Estimated read time: Less than a minute
This archived news story is available only for your personal, non-commercial use. Information in the story may be outdated or superseded by additional information. Reading or replaying the story in its archived form does not constitute a republication of the story.
(Lindon-AP) -- Technical consultants at The S-C-O Group are working overtime to combat a widespread virus designed specifically to overload the company's Web site tomorrow.
However, spokesman Blake Stowell admits maybe only an act of God might fix the problem.
The fast-spreading virus, called "Mydoom" among other names, runs on computers with Microsoft Windows operating systems. The virus is spread through e-mail attachments.
It's usually started when a recipient clicks on an e-mail attachment. Then the rogue program searches though address books and sends itself to e-mail addresses it finds. It chooses one as the sender, so recipients may believe the message comes from someone known.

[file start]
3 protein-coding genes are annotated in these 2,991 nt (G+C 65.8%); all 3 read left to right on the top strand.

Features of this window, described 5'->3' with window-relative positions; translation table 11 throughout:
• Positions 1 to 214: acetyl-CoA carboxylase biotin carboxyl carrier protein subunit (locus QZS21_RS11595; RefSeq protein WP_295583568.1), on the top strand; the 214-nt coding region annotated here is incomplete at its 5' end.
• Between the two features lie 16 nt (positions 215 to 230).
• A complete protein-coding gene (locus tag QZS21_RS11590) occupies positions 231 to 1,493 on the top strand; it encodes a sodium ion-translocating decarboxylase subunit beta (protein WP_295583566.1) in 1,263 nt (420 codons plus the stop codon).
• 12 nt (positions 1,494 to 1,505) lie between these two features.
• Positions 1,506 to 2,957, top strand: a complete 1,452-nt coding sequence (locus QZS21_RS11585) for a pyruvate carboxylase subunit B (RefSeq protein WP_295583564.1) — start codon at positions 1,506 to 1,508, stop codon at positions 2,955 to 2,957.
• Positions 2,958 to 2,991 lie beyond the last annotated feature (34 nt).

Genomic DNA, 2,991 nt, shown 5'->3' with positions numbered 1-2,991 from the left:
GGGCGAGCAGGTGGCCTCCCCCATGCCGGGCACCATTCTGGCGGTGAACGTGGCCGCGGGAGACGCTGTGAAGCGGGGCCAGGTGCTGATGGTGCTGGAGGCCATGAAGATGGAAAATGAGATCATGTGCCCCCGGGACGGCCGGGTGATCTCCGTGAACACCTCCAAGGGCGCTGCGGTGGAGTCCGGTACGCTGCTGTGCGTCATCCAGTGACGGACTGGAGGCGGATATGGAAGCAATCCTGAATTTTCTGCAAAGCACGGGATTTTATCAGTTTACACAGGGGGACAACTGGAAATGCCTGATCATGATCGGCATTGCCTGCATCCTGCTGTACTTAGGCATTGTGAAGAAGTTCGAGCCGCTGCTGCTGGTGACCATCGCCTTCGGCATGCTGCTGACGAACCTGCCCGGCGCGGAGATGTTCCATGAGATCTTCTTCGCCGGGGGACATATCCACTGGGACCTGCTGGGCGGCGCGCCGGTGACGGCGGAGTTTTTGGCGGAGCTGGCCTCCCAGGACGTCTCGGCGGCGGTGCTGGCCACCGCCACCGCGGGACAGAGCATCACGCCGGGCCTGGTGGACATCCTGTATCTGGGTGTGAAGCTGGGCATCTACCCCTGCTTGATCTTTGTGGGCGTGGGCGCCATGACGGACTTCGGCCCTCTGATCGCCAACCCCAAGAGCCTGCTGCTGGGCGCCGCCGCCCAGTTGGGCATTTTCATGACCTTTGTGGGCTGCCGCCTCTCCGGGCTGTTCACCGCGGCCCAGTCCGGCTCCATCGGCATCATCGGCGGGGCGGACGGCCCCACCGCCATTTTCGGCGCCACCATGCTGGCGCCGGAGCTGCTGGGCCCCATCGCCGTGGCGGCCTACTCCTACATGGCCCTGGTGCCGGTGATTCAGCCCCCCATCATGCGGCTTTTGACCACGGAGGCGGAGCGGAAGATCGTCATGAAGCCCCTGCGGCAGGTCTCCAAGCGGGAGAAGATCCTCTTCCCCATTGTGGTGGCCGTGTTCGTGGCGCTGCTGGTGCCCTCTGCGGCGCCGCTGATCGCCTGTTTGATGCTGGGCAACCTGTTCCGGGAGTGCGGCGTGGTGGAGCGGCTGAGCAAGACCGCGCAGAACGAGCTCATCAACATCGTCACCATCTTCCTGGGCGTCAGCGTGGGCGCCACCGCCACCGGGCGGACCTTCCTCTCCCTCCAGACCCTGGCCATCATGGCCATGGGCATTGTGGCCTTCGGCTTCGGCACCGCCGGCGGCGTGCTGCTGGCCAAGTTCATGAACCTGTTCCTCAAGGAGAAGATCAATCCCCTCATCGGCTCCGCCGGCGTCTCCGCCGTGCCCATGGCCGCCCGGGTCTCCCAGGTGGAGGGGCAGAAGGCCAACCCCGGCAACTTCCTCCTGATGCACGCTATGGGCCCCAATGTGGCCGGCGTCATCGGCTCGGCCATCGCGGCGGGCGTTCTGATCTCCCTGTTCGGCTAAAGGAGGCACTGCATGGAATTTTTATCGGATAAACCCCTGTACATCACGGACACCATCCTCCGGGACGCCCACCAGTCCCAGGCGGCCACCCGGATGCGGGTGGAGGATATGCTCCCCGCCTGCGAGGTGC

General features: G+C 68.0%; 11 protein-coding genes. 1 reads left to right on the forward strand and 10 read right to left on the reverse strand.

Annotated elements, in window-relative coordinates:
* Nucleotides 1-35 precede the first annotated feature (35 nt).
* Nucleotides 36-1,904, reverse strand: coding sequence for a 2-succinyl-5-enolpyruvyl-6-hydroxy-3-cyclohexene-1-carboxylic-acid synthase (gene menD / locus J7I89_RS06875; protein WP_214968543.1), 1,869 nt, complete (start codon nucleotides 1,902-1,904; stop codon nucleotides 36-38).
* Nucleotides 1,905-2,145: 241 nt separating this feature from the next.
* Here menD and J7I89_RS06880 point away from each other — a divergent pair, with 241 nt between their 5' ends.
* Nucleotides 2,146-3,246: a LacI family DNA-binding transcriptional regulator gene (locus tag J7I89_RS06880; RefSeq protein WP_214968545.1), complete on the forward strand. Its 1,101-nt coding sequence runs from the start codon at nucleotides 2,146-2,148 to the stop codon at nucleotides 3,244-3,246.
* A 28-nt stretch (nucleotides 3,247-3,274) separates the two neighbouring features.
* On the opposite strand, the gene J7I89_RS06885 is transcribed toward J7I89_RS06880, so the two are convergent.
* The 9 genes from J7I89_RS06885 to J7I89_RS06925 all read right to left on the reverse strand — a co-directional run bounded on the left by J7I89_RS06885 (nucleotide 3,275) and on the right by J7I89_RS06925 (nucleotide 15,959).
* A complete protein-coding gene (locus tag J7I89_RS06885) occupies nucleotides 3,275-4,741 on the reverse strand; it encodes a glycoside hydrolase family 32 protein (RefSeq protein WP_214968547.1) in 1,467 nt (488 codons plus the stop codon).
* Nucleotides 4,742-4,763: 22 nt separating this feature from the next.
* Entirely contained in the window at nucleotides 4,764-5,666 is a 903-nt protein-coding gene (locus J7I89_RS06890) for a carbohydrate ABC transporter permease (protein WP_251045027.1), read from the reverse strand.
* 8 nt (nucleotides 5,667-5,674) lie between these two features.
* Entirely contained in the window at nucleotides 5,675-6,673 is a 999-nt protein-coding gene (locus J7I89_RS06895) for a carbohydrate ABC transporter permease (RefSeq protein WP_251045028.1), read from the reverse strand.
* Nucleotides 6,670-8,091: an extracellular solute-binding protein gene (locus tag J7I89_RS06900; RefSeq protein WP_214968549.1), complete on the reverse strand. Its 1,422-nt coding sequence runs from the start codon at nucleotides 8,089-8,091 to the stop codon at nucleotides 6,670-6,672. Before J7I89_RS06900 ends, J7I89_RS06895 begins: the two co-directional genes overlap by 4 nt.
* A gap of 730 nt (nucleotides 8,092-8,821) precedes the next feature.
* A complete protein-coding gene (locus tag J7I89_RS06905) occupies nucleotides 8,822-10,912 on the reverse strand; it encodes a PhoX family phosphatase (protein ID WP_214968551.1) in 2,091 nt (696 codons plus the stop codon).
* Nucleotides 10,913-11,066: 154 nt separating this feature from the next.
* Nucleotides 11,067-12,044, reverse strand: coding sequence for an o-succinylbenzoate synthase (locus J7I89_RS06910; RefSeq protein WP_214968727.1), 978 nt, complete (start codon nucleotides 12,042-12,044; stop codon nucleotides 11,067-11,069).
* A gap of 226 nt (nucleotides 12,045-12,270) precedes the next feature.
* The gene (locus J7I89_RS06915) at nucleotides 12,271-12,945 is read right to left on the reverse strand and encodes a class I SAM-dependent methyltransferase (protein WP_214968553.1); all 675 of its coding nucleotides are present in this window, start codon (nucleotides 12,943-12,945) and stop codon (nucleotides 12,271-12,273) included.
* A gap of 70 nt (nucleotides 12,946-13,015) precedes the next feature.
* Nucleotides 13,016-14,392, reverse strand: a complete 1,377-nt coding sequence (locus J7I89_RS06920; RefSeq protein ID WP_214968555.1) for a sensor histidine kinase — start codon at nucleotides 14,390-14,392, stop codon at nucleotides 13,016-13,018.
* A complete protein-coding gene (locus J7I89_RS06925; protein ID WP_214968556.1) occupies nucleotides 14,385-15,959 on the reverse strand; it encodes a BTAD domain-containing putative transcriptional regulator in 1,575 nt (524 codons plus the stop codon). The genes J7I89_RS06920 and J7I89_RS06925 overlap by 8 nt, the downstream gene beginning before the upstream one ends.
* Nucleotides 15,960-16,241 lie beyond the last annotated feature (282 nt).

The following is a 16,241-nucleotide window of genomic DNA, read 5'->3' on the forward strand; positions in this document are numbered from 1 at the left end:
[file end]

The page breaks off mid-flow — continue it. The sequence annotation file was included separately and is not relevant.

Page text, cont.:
Besides sending out tainted e-mail, the program appears to open up a backdoor so that hackers can take over the computer later.
It targets S-C-O and Microsoft by ordering computers to bombard the companies' Web sites with access requests in an attempt to crash their servers. The SCO attack is supposed to start tomorrow, the attack on Microsoft two days later.
(Copyright 2004 by The Associated Press. All Rights Reserved.)